Farm safety: What can my children do?Many accidents to children on the farm occur when a child is doing something that is beyond his or her mental, physical, or emotional ability.
By: Todd County Public Health, The Osakis Review
Many accidents to children on the farm occur when a child is doing something that is beyond his or her mental, physical, or emotional ability. Child safety is the responsibility of the adult providing care.
Accidents kill more children than disease, kidnapping, and drugs combined. Each year, an estimated 300 people under age 19 die and approximately 24,000 are seriously hurt on our nations’ farms. That is 65 each day. The rate of death is higher in agriculture than in mining, construction, or timber industry. The most common causes of these injuries are from slips and falls, animals, farm machinery, and all-terrain vehicles.
Tractors are involved in three out of four farm injuries to children. Tractor overturns are the leading cause of death on the farm. Livestock are link to one in every five farm injuries. One third of all entrapment/suffocation in flowing grain involves children under 14 years old. At least half of all deaths from pesticides are to children under age 10 years.
Major farm hazards include machinery, equipment, chemicals, animals, extreme temperatures, dust, electricity, hand tools, highway traffic, lifting, mud, noise, standing water, manure pits, wells, grain bins, silos, buildings slips, trips, and falls.
Child development experts identify that children do not have the skills or judgment to operate a tractor until about age 14 years. Children should be supervised when around any animals until they are 8 years old. Any rule can be repeatedly told to a child, but adults should not expect the rule followed until the child is at least 8 years old. Children should not operate lawn and garden equipment until at least age 10 years. They should stay on a flat surface and should have supervision. Once 13 years old a child should have 10 hours of training before operating simple farm equipment with supervision. They should be capable of feeding animals. By age 16 years a child should be capable of operating complex farm equipment with proper training. An adult should be available.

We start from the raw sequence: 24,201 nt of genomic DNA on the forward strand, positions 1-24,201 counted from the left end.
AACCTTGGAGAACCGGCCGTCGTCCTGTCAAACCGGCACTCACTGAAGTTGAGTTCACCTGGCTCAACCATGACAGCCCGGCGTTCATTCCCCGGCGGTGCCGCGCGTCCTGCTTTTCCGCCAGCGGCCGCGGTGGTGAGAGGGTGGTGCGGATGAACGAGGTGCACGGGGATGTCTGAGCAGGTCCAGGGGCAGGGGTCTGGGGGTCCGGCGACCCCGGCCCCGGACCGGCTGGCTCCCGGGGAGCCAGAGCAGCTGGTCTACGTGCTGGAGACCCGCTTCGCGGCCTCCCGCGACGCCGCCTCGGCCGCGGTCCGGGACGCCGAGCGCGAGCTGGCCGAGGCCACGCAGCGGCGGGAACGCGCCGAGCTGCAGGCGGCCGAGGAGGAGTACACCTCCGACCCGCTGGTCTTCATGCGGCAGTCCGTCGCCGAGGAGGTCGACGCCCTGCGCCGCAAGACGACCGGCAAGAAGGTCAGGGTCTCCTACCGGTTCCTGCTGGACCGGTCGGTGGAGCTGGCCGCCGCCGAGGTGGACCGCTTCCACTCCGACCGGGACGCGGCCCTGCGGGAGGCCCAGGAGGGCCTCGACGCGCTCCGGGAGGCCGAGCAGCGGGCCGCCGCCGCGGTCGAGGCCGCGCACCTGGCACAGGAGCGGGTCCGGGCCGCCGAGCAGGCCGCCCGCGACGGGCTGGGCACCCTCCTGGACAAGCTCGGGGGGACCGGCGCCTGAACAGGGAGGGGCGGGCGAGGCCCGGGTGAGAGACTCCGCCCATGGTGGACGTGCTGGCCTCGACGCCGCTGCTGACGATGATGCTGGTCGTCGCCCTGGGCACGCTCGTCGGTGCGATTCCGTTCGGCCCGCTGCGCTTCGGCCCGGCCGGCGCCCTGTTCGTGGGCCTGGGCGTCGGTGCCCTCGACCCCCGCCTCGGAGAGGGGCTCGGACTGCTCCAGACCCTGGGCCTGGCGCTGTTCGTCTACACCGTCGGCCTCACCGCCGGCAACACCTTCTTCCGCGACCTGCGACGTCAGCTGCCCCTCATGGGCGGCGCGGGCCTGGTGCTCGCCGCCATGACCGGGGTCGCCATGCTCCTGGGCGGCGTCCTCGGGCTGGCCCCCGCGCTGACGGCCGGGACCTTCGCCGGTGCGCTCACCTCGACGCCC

All children develop and mature at a different pace. The ages indicated here are the youngest age a child will be ready to perform these tasks. For optimum safety a child must have mastery of all small and large muscle groups, abstract and logical thinking, and stable emotions, must be able to feel pride, responsibility, and guilt, have adequate size to do the assigned task, and be willing to take instruction and supervision from an adult.
The risk for illness, injury, and death from farm accidents/incidents can be reduced by making buildings and equipment safe. Use the safety attachments on equipment. Stay out of silos and grain bins. Adults must set a good example by practicing safety and expecting everyone they work with to also be safe. Wash hands often. Be calm around animals. Do not allow passengers on any vehicles, equipment, or trailers. This includes ATV’s. Keep children off of all machinery. Store all chemicals safely and in their own container. Know the product you are working with. Be aware of poisonous gases. Read and follow the manufacture’s instructions. Know where your children are. Keep work areas off limits to children. Create a safe area for children to play. Inspect equipment routinely. Be on the look out for unsafe dangers, items, or situations. Immediately fix or remove anything that is unsafe. Remember to repeatedly educate and continuously supervise those you are working with, especially children. Know first aid and have an emergency plan.